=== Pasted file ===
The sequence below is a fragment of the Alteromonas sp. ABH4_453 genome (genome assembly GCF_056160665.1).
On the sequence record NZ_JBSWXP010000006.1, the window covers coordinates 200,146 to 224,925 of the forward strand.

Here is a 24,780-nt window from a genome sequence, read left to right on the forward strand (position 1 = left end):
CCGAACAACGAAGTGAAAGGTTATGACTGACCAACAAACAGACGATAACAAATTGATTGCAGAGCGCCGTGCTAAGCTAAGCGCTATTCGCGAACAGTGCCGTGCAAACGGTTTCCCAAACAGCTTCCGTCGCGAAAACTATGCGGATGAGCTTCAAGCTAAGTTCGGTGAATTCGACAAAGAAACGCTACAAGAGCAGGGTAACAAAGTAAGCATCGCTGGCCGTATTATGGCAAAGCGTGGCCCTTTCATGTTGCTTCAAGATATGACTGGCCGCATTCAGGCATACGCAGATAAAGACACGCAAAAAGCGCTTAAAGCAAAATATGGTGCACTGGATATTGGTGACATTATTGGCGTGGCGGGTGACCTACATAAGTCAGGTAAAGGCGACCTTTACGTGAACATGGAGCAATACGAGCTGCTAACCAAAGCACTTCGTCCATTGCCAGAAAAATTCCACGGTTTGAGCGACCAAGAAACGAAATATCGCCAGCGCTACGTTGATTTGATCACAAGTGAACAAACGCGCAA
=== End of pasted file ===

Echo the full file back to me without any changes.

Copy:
The sequence below is a fragment of the Alteromonas sp. ABH4_453 genome (genome assembly GCF_056160665.1).
On the sequence record NZ_JBSWXP010000006.1, the window covers coordinates 200,146 to 224,925 of the forward strand.

Here is a 24,780-nt window from a genome sequence, read left to right on the forward strand (position 1 = left end):
CCGAACAACGAAGTGAAAGGTTATGACTGACCAACAAACAGACGATAACAAATTGATTGCAGAGCGCCGTGCTAAGCTAAGCGCTATTCGCGAACAGTGCCGTGCAAACGGTTTCCCAAACAGCTTCCGTCGCGAAAACTATGCGGATGAGCTTCAAGCTAAGTTCGGTGAATTCGACAAAGAAACGCTACAAGAGCAGGGTAACAAAGTAAGCATCGCTGGCCGTATTATGGCAAAGCGTGGCCCTTTCATGTTGCTTCAAGATATGACTGGCCGCATTCAGGCATACGCAGATAAAGACACGCAAAAAGCGCTTAAAGCAAAATATGGTGCACTGGATATTGGTGACATTATTGGCGTGGCGGGTGACCTACATAAGTCAGGTAAAGGCGACCTTTACGTGAACATGGAGCAATACGAGCTGCTAACCAAAGCACTTCGTCCATTGCCAGAAAAATTCCACGGTTTGAGCGACCAAGAAACGAAATATCGCCAGCGCTACGTTGATTTGATCACAAGTGAACAAACGCGCAA